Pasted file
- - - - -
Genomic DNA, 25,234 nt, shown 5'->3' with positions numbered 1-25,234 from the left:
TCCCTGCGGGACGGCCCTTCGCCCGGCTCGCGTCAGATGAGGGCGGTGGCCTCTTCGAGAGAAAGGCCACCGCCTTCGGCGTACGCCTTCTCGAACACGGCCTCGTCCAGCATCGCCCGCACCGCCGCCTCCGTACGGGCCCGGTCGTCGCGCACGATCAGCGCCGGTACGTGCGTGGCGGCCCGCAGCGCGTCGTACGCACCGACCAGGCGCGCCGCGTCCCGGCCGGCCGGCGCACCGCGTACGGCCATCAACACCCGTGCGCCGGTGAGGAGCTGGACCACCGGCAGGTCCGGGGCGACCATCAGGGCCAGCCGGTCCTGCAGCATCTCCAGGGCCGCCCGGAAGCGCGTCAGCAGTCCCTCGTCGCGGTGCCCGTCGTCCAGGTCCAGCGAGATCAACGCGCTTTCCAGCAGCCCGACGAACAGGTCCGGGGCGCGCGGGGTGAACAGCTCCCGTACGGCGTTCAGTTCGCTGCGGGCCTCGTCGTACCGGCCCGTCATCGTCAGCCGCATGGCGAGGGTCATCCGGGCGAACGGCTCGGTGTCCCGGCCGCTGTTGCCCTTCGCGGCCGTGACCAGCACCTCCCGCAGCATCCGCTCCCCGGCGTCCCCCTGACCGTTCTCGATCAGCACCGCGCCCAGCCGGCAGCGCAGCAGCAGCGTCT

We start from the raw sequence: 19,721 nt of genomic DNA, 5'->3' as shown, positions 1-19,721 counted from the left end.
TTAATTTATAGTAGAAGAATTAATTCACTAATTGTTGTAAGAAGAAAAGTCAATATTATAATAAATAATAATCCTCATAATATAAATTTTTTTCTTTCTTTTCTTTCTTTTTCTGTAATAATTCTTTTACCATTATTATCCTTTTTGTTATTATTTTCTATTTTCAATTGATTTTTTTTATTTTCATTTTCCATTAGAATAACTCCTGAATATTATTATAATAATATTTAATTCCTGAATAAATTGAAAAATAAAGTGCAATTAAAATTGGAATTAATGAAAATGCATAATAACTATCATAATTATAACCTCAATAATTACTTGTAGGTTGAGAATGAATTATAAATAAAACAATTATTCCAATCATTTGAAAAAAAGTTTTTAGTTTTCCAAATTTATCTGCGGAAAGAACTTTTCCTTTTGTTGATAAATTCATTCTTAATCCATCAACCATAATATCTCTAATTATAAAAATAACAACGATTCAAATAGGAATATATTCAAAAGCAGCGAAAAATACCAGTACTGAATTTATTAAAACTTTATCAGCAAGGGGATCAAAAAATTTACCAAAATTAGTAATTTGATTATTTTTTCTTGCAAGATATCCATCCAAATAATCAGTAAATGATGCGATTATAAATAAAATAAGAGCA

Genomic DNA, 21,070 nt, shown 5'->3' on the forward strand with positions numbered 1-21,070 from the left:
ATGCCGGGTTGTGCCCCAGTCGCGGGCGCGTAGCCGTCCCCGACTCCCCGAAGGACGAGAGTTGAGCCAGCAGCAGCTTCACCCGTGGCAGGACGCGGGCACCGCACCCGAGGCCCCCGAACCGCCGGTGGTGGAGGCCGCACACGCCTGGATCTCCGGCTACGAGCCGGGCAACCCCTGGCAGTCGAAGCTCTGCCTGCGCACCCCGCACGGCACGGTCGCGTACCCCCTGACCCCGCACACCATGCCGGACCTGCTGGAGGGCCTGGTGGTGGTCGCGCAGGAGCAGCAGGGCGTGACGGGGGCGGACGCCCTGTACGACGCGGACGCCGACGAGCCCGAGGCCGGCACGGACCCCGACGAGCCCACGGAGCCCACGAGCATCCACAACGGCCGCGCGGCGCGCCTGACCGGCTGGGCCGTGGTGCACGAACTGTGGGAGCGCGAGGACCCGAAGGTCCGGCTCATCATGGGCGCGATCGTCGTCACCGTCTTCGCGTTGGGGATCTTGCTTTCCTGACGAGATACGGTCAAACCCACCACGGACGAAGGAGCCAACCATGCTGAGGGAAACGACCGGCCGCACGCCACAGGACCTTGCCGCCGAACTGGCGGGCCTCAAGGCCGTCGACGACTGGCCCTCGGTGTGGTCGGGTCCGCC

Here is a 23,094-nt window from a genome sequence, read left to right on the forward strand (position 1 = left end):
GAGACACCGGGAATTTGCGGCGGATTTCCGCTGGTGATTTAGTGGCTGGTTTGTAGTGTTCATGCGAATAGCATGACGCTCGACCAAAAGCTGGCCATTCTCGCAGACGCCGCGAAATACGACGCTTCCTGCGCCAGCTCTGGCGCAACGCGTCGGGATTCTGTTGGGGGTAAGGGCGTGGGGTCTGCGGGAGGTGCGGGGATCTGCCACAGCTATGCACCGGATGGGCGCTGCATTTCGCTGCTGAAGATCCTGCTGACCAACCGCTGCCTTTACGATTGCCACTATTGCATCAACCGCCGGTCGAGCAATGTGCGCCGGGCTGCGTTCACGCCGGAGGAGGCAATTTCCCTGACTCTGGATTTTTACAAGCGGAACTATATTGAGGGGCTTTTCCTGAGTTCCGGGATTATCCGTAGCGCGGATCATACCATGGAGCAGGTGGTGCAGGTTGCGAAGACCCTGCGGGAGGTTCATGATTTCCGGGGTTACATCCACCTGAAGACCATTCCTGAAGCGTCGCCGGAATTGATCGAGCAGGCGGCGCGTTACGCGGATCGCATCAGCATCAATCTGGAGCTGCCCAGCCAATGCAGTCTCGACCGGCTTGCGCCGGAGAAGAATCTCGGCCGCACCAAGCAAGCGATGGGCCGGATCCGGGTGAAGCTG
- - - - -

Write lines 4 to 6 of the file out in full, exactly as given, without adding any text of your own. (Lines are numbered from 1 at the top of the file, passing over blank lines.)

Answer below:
TTAATTTATAGTAGAAGAATTAATTCACTAATTGTTGTAAGAAGAAAAGTCAATATTATAATAAATAATAATCCTCATAATATAAATTTTTTTCTTTCTTTTCTTTCTTTTTCTGTAATAATTCTTTTACCATTATTATCCTTTTTGTTATTATTTTCTATTTTCAATTGATTTTTTTTATTTTCATTTTCCATTAGAATAACTCCTGAATATTATTATAATAATATTTAATTCCTGAATAAATTGAAAAATAAAGTGCAATTAAAATTGGAATTAATGAAAATGCATAATAACTATCATAATTATAACCTCAATAATTACTTGTAGGTTGAGAATGAATTATAAATAAAACAATTATTCCAATCATTTGAAAAAAAGTTTTTAGTTTTCCAAATTTATCTGCGGAAAGAACTTTTCCTTTTGTTGATAAATTCATTCTTAATCCATCAACCATAATATCTCTAATTATAAAAATAACAACGATTCAAATAGGAATATATTCAAAAGCAGCGAAAAATACCAGTACTGAATTTATTAAAACTTTATCAGCAAGGGGATCAAAAAATTTACCAAAATTAGTAATTTGATTATTTTTTCTTGCAAGATATCCATCCAAATAATCAGTAAATGATGCGATTATAAATAAAATAAGAGCA

Genomic DNA, 21,070 nt, shown 5'->3' on the forward strand with positions numbered 1-21,070 from the left:
ATGCCGGGTTGTGCCCCAGTCGCGGGCGCGTAGCCGTCCCCGACTCCCCGAAGGACGAGAGTTGAGCCAGCAGCAGCTTCACCCGTGGCAGGACGCGGGCACCGCACCCGAGGCCCCCGAACCGCCGGTGGTGGAGGCCGCACACGCCTGGATCTCCGGCTACGAGCCGGGCAACCCCTGGCAGTCGAAGCTCTGCCTGCGCACCCCGCACGGCACGGTCGCGTACCCCCTGACCCCGCACACCATGCCGGACCTGCTGGAGGGCCTGGTGGTGGTCGCGCAGGAGCAGCAGGGCGTGACGGGGGCGGACGCCCTGTACGACGCGGACGCCGACGAGCCCGAGGCCGGCACGGACCCCGACGAGCCCACGGAGCCCACGAGCATCCACAACGGCCGCGCGGCGCGCCTGACCGGCTGGGCCGTGGTGCACGAACTGTGGGAGCGCGAGGACCCGAAGGTCCGGCTCATCATGGGCGCGATCGTCGTCACCGTCTTCGCGTTGGGGATCTTGCTTTCCTGACGAGATACGGTCAAACCCACCACGGACGAAGGAGCCAACCATGCTGAGGGAAACGACCGGCCGCACGCCACAGGACCTTGCCGCCGAACTGGCGGGCCTCAAGGCCGTCGACGACTGGCCCTCGGTGTGGTCGGGTCCGCC